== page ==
The explosion was heard in Port Augusta and an immense column of steam and smoke was visible. Y103 was thrown clear of the track on its side, the coupling between the engine unit the tender breaking, as did the couplings between the first and second locomotives.

Rogers, driver of the first loco with “commendable presence of mind”, opened his regulator wide in order to keep clear ahead of the rest of the train only to stop 100 yards later on account of a derailed tender.

The tender of the second locomotive, having detached from the engine unit, continued for a further 20 feet before it too ended up on its side, “turned turtle”, resulting in a pile up 15–20 feet high of 16 loaded coal wagons.

Marston, driver of the second locomotive was thrown clear, however fireman A. G. Smith was not so fortunate. He was carried forward with the tender before being consumed in the pileup. The rest of the train crew, including guard T. Yates and one passenger, immediately rushed to the aid of the crew of the second locomotive. Marston was found dazed but otherwise unhurt almost 40 feet from the engine unit of Y103. A frantic search commenced for fireman A. G. Smith, who was later found buried underneath dirt, coal, sleepers and debris. Only his sleeve was immediately visible.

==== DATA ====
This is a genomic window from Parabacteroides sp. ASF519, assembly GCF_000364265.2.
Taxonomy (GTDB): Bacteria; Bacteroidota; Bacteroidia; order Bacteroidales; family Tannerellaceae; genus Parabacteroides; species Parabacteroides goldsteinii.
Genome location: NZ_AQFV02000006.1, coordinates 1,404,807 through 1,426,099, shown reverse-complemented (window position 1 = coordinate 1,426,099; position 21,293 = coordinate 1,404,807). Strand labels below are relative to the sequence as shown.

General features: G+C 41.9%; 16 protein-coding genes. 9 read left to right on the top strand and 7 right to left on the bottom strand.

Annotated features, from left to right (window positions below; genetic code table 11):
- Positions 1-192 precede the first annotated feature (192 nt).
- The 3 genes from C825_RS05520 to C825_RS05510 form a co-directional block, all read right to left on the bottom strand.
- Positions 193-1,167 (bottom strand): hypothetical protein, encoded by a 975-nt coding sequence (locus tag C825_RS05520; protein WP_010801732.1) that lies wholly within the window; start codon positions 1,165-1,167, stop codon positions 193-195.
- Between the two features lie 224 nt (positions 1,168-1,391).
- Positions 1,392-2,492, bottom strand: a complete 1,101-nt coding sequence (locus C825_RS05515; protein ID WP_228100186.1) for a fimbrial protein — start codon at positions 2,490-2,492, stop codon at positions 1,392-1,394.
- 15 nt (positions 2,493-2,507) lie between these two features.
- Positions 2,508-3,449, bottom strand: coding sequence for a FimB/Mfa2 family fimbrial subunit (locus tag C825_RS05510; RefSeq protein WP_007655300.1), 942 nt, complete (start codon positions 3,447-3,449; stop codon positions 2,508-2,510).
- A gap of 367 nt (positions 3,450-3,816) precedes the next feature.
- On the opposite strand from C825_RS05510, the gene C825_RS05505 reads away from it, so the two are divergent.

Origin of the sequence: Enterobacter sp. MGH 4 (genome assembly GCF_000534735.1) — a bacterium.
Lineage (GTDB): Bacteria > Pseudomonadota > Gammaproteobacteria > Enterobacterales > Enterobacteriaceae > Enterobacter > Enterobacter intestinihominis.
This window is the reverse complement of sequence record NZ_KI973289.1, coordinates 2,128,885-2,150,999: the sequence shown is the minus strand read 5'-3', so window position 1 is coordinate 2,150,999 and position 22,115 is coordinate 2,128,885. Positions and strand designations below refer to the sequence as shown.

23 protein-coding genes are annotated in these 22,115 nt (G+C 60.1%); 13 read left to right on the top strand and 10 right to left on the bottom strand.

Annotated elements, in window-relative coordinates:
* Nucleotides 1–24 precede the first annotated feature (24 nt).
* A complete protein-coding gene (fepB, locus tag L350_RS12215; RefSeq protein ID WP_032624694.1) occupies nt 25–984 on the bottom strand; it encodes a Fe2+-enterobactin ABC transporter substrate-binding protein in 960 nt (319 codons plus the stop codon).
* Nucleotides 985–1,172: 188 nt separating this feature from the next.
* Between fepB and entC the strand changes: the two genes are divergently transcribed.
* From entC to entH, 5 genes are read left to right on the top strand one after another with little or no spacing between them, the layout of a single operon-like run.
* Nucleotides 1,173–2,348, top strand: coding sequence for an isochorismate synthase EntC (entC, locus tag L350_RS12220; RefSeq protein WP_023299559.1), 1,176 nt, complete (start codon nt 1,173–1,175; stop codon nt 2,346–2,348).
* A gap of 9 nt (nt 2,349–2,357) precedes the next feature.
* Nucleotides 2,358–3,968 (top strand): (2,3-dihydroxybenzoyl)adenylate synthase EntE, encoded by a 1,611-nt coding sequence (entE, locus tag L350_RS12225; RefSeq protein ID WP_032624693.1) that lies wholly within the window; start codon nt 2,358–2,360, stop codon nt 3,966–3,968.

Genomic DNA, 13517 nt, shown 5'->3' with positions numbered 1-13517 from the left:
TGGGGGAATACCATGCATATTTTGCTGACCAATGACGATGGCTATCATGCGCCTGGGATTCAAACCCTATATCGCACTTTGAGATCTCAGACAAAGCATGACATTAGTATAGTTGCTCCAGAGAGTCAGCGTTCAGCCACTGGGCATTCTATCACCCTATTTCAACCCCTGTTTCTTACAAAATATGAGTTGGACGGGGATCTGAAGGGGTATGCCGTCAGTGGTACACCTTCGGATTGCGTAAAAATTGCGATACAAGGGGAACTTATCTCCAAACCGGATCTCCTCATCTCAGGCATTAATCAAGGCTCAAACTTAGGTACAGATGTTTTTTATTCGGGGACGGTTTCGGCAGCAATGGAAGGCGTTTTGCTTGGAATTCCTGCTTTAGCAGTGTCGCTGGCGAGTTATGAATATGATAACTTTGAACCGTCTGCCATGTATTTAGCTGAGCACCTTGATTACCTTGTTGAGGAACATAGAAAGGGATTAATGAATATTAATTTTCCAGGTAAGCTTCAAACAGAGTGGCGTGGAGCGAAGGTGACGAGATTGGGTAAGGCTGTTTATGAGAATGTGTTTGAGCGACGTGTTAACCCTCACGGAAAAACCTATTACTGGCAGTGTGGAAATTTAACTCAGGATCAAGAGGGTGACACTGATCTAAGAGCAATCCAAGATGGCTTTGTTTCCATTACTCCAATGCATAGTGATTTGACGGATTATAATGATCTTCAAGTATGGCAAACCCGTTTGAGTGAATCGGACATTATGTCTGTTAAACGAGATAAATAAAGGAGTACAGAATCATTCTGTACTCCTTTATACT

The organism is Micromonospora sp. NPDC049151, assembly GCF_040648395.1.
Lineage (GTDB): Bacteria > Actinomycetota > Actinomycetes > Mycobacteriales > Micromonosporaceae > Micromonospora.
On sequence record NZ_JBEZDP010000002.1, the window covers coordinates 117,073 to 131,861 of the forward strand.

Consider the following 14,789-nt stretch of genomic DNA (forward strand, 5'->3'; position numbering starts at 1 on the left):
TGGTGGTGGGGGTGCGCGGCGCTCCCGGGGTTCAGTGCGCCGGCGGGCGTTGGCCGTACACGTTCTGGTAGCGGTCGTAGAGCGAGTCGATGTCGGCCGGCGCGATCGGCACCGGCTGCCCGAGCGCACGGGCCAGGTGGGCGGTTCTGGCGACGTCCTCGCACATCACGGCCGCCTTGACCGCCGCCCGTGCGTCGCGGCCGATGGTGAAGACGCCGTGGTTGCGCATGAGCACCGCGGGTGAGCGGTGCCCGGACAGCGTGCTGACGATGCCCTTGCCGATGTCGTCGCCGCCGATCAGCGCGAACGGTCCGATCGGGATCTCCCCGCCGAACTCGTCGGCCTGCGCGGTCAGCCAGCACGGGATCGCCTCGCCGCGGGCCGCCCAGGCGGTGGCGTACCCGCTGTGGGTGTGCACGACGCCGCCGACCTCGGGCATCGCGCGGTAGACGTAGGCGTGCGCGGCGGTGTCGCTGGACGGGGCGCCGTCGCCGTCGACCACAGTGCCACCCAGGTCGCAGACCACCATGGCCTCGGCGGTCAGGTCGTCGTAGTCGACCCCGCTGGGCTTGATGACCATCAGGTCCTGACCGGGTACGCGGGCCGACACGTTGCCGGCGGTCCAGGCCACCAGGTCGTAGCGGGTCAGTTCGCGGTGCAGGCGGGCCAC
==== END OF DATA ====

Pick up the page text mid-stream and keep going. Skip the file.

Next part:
Miraculously, he was alive but unconscious. Mr Digance (presumably a local or passer-by) carried A. G. Smith a mile to the Port Augusta hospital, where he was attended to by Dr Pellew.

The guard of the train, Yates, proceeded back to Port Augusta station where he advised Mr Gitsham, the stationmaster, of the incident. Gitsham, with the assistance of the traffic officer for the Commonwealth, G. Vardon, promptly mobilised support for cleanup and other assistance as required.

A narrow gauge locomotive and train with gang under Ganger Robbins proceeded to the scene from Port Augusta, arriving by 6:30pm Saturday evening. The locomotive was a Commonwealth locomotive, most likely ex-Queensland Railways B13 class no. 51 (reclassified as NG10 in 1917). Built in 1884 by Dubs and Co. in Glasgow, it was transferred from Queensland and entered service with CR on 9 July 1913 as the Port Augusta shunt engine for building works on the TAR. This was the only narrow gauge CR locomotive in Port Augusta at the time. The B13 class were similar to the Y class in size and power.